Cereal producers looking to introduce a forage crop post-harvest could do worse than grow the new winter hardy forage rape variety, Rampart. Introduced commercially in 2018 by Limagrain UK, this new generation of forage rape has been bred for its flexibility and feed quality.
“Rampart is especially valuable as a forage crop for cereal producers as it can be sown post-harvest and it is ready for grazing – by sheep or cattle – from October to February,” says Limagrain forage crop manager Martin Titley. “It is winter hardy, so it can provide a high-quality feed that retains its palatability.”
Limagrain trials show that this fast-growing brassica, that can be sown from June to August, produces a fresh yield 6% above the control variety used in the trials, and 2% higher dry matter yield. It also scored ‘8’ out of a maximum of ‘9’ for mildew and Alternaria resistance.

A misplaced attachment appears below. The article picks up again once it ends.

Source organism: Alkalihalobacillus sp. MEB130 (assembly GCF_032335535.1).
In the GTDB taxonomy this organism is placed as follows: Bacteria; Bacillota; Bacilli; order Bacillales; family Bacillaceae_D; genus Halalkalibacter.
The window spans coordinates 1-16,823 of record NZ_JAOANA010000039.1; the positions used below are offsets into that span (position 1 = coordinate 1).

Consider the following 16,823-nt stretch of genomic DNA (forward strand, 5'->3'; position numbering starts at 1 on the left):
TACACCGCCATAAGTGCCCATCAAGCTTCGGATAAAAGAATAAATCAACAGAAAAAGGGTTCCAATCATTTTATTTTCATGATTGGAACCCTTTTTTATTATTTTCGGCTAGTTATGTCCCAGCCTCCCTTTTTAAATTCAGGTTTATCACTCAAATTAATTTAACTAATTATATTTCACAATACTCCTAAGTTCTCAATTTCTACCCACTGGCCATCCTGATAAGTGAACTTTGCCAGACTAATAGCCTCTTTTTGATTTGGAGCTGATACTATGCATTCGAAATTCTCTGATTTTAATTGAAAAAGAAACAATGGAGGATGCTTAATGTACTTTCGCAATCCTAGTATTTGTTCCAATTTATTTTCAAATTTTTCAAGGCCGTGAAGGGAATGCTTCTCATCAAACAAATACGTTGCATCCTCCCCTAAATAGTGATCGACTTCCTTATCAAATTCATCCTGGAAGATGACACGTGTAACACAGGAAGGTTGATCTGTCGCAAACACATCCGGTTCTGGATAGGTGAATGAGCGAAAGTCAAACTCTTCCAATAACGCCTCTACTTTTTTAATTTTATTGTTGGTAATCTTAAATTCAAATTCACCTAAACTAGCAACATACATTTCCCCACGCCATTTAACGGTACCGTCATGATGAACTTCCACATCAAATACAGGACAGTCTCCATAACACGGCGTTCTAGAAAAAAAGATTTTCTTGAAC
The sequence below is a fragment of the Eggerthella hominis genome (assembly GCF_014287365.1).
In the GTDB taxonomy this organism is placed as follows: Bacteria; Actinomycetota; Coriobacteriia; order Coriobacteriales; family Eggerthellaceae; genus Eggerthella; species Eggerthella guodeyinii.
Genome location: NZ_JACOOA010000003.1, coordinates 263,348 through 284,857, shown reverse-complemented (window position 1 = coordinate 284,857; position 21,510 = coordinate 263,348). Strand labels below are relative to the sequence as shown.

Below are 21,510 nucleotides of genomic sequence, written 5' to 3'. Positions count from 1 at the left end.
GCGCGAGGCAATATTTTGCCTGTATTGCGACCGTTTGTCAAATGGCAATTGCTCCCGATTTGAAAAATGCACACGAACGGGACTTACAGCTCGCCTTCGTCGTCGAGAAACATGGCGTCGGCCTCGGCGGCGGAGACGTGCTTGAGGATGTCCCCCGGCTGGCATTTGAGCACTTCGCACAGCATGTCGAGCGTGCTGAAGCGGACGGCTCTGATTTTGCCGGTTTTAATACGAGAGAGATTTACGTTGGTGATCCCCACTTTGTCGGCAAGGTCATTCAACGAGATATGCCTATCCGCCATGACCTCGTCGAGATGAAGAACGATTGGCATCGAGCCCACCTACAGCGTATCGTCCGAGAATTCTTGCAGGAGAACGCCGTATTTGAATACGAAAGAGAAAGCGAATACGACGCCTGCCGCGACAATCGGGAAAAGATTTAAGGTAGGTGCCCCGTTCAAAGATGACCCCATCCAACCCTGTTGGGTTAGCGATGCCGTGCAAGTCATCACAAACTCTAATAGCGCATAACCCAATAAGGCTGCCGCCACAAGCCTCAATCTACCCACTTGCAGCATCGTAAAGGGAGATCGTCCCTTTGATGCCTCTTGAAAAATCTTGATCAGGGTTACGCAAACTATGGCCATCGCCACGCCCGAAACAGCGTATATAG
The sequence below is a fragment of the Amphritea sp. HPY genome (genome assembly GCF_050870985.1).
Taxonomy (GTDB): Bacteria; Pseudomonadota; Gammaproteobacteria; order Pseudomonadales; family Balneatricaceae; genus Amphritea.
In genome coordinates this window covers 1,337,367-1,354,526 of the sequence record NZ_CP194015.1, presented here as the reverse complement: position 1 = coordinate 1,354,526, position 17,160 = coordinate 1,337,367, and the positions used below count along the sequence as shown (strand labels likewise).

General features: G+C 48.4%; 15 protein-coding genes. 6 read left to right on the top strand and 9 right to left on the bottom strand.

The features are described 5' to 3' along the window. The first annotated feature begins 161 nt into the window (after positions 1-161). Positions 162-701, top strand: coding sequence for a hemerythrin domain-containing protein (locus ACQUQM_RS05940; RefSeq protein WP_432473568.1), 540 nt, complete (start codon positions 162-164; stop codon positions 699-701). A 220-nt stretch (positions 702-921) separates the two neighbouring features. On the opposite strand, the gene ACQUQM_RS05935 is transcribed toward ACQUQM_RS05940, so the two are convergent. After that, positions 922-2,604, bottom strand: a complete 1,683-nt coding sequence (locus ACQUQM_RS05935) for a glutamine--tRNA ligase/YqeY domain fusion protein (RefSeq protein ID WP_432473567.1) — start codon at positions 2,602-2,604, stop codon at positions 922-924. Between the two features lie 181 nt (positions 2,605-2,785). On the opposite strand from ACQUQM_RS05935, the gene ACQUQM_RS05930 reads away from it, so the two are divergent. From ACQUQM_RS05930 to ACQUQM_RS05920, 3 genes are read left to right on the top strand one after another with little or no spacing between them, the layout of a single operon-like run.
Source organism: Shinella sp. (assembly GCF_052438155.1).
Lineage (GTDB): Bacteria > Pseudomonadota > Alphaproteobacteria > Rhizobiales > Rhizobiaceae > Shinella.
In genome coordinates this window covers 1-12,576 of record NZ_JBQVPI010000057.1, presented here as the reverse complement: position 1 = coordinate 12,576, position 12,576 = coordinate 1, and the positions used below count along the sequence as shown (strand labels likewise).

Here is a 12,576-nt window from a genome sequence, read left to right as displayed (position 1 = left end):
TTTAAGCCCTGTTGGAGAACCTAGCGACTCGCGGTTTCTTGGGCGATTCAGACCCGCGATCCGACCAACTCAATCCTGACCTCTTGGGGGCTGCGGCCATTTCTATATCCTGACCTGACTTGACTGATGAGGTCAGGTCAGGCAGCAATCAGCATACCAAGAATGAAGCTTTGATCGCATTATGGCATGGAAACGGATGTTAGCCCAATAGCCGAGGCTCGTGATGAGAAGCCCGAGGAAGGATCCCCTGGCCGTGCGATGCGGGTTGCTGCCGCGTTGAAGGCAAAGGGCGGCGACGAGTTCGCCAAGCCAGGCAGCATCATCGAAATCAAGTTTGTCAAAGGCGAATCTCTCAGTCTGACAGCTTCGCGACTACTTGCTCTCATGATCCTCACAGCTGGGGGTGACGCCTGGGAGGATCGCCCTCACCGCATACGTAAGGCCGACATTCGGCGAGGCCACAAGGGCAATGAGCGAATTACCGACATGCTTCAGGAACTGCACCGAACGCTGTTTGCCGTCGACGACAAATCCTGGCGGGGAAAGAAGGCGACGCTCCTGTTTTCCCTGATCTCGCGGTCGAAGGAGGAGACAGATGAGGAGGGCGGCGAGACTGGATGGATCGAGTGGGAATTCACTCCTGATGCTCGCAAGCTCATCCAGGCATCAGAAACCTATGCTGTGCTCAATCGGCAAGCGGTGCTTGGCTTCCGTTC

Forage rape has an estimated growing cost of £408/ha and yields between 4t and 5t of dry matter/hectare. It has a crude protein among the highest of any forage crop of 19% to 20% and an energy content between 10 and 11 ME/kg DM.
“Forage rape is a great break crop – and a catch crop,” adds Mr Titley. “It can break the pest and disease cycle that can hinder cereal production, and the dung from sheep and cattle, plus any green material that’s ploughed in post grazing, improve soil fertility and soil health. And growers also like the ground cover on arable land which is essential over winter to prevent water runoff and nitrogen leaching.
The minimal effort required to grow forage rape is also attractive to cereal producers. Stubble can be harrowed and the seed then planted with nitrogen fertiliser applied at a rate of 40kg to 50kg per hectare. The crop is also a good user of farm yard manure. After grazing, the land can be prepared for a spring cereal crop or a grass reseed.